ISSUED AT THE END OF A TWO-DAY PUBLIC-PRIVATE SECTOR DIALOGUE ON NIGERIA/ECOWAS TRADE LITIGATION GAP ORGANISED BY THE NATIONAL ASSOCIATION OF NIGERIAN TRADERS (NANTS) IN COLLABORATION WITH EU AND GIZ (NIGHTBRIDGE HOTEL, IKEJA- LAGOS, 25-26 NOV. 2015)

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Background

This Public-Private Sector dialogue was organized by NANTS with support from the European Union and the German International Cooperation (GIZ) under the Strengthening Nigeria’s Trade Support Institutions (SNTSi) Programme.

Participants were drawn from various stakeholders groups cutting across the relevant MDAs, regional institutions, private sector, cross border traders, legal profession, law students, media, etc.

Objective

The Dialogue was convened to examine avenues towards promoting redress for traders and other business actors in cases of violation of ECOWAS Treaty and Protocols relating to freedom of movement, rights of residence and establishment within the region. Specifically, the event focused on identifying possible strategies towards the expansion of the jurisdiction of the ECOWAS Court of Justice to cover issues relating to infraction of regional instruments regarding trade and other forms of business activities, especially the possibility of using strategic litigation in this regard. The event also explored strategies towards advocating for political action on the part of member States with a view to amending the Protocol setting up the ECOWAS Court of Justice.

Presentations

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The two-day event had presentations from various experts which focused on the practical experiences and issues that call for litigation along the ECOWAS border routes, the possible legal avenues for cross border business operators to obtain legal redress in cases of infraction of regional instruments and the limitations of these avenues, proposals for addressing the challenges, etc. Presentations were followed by lively debates among participants which brought to the fore some experiences and frustrations from the field, intricacies of the jurisdiction of the ECOWAS Court of Justice, legal postulations on the applicability/enforceability of ECOWAS legal instruments in the Nigerian courts, etc.

The Outcomes

At the end of the two-day event, participants arrived at some conclusions and resolved as follows:

  1. That the free movement of persons, goods, services and capital within the region is fundamental to the realization of collective prosperity within the region, therefore, national governments must take all necessary actions towards complying with the regional instruments aimed at achieving a common economic space within the region.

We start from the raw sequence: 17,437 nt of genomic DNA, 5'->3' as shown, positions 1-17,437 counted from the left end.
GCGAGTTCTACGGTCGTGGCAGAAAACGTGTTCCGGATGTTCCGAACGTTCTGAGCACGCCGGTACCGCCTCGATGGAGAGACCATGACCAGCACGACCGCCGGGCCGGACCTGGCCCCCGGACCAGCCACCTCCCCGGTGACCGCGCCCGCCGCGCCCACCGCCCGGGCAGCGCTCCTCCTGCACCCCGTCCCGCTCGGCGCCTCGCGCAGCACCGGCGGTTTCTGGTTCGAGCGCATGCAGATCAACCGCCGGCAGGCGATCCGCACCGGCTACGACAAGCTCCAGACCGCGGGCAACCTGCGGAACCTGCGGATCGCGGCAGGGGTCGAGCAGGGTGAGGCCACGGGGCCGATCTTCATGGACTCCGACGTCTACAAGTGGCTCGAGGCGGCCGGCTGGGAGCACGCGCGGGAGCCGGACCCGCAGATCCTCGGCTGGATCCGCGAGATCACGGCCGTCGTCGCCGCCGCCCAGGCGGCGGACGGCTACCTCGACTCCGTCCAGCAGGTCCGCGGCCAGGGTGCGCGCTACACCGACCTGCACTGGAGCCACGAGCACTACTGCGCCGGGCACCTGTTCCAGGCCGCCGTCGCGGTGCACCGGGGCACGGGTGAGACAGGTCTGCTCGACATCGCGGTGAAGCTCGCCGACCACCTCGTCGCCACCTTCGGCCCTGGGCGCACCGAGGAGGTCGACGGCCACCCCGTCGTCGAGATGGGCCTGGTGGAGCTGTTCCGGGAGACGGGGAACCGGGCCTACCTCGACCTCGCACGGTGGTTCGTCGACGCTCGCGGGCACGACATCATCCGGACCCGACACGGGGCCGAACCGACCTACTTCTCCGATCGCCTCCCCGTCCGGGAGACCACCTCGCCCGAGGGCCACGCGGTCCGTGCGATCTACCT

2. That the current lack of enforcement of regional instruments by the member states occasion untold hardship for the community citizens who derive their livelihood from cross border business activities, hence the need for alternative strategies of enforcement.
  3. That since the domestic courts of member states are incompetent to adjudicate on contraventions of regional instruments, there is need to have an effective regional platform for the adjudication of those infractions/infringements.
  4. That the ECOWAS Court of Justice is a potential forum for the adjudication of trade related regional instruments. Therefore, there is need for advocacy towards the expansion of the jurisdiction of the ECOWAS Court of Justice (hitherto limited to human rights) to cover trade related issues as part of economic rights.
  5. That Stakeholders’ should advocate towards the amendment of the ECOWAS Treaty to allow for suprantionality of the body as obtained in the UEMOA system.
  6. That similarly, advocacy should be geared towards persuading member states to domesticate ECOWAS instruments in countries where domestication applies.
  7. That the Non-State Actors should explore the option of Strategic Litigation by bringing cases before the ECOWAS Court of Justice that seek to test the extent of the human rights jurisdiction of the Court, especially since some of the trade related infractions have human rights undertone.
  8. That Nigeria needs to play a more proactive role in shaping the regional integration agenda especially by complying with regional instruments and using its political and economic weight to ensure that other countries do the same.
  9. That Stakeholders should liaise with and seek collaboration of public interest lawyers to initiate cases at the ECOWAS Court of Justice on possible pro bono basis.
  10. That Stakeholders should also explore advocacy towards the establishment of specialised courts with trade law competence to adjudicate over trade related issues (such as customs valuation, certification, etc) at the national levels.

 

Download Full publication : Communique – ECOWAS STL Gaps PPD, Lagos – Nov 2015

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